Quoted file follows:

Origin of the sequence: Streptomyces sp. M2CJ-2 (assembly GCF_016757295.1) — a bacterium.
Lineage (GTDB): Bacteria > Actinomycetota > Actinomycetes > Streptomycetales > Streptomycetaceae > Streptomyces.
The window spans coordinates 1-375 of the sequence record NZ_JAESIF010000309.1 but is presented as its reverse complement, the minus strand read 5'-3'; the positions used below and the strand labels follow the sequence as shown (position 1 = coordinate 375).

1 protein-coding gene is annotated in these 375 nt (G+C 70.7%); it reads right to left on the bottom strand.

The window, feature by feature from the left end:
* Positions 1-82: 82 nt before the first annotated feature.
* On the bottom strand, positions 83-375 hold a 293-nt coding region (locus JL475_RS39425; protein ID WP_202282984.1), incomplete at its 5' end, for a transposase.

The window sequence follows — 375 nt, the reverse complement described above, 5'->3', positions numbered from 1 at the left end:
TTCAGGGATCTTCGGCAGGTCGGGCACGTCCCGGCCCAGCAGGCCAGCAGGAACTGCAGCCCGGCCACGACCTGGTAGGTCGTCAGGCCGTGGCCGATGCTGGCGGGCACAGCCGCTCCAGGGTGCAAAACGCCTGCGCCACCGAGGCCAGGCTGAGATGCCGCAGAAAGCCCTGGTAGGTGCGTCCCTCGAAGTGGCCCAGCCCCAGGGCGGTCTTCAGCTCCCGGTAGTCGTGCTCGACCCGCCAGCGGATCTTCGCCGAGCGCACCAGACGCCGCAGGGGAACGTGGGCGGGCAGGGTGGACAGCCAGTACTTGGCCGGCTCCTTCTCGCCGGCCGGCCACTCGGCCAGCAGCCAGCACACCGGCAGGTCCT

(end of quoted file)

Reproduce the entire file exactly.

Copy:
Origin of the sequence: Streptomyces sp. M2CJ-2 (assembly GCF_016757295.1) — a bacterium.
Lineage (GTDB): Bacteria > Actinomycetota > Actinomycetes > Streptomycetales > Streptomycetaceae > Streptomyces.
The window spans coordinates 1-375 of the sequence record NZ_JAESIF010000309.1 but is presented as its reverse complement, the minus strand read 5'-3'; the positions used below and the strand labels follow the sequence as shown (position 1 = coordinate 375).

1 protein-coding gene is annotated in these 375 nt (G+C 70.7%); it reads right to left on the bottom strand.

The window, feature by feature from the left end:
* Positions 1-82: 82 nt before the first annotated feature.
* On the bottom strand, positions 83-375 hold a 293-nt coding region (locus JL475_RS39425; protein ID WP_202282984.1), incomplete at its 5' end, for a transposase.

The window sequence follows — 375 nt, the reverse complement described above, 5'->3', positions numbered from 1 at the left end:
TTCAGGGATCTTCGGCAGGTCGGGCACGTCCCGGCCCAGCAGGCCAGCAGGAACTGCAGCCCGGCCACGACCTGGTAGGTCGTCAGGCCGTGGCCGATGCTGGCGGGCACAGCCGCTCCAGGGTGCAAAACGCCTGCGCCACCGAGGCCAGGCTGAGATGCCGCAGAAAGCCCTGGTAGGTGCGTCCCTCGAAGTGGCCCAGCCCCAGGGCGGTCTTCAGCTCCCGGTAGTCGTGCTCGACCCGCCAGCGGATCTTCGCCGAGCGCACCAGACGCCGCAGGGGAACGTGGGCGGGCAGGGTGGACAGCCAGTACTTGGCCGGCTCCTTCTCGCCGGCCGGCCACTCGGCCAGCAGCCAGCACACCGGCAGGTCCT